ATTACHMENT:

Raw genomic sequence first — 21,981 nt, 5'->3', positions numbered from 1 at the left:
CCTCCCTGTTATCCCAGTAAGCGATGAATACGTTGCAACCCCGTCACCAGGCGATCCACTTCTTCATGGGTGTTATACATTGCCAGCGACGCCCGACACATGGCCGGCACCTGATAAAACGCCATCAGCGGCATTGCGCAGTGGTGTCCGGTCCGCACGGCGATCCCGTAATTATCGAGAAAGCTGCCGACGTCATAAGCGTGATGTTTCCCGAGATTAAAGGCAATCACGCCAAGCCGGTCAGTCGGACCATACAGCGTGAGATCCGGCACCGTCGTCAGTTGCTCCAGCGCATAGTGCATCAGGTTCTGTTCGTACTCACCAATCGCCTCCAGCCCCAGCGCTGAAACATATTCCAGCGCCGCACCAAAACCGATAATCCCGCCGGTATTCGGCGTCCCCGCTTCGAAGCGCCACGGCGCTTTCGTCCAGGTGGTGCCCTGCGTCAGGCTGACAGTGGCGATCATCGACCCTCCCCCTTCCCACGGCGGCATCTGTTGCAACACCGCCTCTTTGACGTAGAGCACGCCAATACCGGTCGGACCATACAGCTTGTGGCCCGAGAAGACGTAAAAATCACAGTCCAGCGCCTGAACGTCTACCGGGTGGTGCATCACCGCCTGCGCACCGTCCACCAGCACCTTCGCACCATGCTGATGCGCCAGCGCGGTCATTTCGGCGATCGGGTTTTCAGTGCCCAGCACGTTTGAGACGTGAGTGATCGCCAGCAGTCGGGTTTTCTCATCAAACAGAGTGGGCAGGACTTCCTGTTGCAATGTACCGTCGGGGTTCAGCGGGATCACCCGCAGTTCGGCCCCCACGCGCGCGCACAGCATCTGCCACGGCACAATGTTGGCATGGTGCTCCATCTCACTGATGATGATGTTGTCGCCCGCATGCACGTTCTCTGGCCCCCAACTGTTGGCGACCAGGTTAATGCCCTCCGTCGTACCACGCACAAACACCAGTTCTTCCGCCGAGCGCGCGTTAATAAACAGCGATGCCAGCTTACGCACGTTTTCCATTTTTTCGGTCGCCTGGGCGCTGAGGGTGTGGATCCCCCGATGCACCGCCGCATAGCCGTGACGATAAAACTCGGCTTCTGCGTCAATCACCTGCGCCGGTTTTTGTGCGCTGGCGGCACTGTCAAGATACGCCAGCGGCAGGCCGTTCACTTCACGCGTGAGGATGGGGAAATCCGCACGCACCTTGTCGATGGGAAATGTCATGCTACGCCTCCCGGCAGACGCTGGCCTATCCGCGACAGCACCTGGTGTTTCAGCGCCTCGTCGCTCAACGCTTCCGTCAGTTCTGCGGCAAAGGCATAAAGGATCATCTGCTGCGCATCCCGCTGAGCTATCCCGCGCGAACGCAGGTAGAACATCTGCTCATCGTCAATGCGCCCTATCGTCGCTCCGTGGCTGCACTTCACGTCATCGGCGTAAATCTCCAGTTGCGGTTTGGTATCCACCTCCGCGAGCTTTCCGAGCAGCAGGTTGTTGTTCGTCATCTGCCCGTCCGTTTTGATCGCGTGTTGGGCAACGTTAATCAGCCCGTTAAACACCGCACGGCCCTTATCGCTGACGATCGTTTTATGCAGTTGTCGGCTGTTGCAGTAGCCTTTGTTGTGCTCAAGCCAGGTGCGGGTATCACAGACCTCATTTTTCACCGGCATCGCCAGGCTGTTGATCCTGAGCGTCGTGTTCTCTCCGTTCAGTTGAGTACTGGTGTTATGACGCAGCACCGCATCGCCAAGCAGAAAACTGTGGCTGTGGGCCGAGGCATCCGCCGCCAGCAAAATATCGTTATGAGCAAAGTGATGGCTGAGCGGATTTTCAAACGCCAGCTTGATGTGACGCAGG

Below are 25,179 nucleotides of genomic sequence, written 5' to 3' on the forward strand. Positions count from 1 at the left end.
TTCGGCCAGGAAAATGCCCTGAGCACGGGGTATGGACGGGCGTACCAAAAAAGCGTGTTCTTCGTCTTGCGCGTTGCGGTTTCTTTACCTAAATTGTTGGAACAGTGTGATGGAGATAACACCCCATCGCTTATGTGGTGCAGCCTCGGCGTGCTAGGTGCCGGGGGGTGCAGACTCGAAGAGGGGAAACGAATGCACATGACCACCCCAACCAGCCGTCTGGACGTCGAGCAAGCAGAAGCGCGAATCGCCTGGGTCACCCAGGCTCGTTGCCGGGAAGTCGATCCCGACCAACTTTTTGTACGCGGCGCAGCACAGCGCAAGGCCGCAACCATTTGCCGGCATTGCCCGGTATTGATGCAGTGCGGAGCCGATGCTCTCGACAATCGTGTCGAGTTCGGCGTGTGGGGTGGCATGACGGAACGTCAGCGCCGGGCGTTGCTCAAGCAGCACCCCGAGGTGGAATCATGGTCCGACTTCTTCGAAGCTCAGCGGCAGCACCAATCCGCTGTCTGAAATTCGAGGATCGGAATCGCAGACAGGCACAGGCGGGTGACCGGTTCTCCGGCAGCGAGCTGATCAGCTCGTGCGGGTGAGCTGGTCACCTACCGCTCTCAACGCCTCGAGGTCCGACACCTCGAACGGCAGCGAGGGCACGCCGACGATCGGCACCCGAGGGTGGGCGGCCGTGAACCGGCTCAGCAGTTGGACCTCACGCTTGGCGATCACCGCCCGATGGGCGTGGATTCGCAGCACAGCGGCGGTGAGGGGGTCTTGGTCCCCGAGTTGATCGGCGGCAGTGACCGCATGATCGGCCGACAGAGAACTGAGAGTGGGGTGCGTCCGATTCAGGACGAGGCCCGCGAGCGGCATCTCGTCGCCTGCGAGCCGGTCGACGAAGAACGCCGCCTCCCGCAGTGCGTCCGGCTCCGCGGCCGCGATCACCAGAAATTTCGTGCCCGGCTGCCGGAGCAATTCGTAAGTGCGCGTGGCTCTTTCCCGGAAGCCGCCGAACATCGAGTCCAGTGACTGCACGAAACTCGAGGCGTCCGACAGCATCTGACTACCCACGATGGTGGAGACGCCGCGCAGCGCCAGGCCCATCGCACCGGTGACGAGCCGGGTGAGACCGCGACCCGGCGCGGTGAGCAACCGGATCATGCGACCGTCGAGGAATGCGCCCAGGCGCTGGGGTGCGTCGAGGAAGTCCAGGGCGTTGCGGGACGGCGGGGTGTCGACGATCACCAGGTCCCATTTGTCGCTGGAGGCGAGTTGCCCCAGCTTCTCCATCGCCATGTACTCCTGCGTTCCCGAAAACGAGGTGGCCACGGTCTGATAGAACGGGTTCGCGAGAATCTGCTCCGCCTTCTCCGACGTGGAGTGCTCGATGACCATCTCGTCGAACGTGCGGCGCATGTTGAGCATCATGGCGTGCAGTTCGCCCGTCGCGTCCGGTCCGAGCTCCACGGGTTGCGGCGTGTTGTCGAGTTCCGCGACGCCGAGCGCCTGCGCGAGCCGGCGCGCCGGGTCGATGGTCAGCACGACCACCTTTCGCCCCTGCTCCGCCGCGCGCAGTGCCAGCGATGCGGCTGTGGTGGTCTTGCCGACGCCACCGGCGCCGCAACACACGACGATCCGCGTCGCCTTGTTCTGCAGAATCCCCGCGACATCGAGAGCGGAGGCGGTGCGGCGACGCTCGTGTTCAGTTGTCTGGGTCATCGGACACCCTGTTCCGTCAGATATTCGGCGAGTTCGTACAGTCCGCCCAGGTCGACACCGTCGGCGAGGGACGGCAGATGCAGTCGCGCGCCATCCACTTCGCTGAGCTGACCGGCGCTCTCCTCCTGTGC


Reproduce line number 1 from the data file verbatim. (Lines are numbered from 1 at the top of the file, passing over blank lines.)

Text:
Raw genomic sequence first — 21,981 nt, 5'->3', positions numbered from 1 at the left: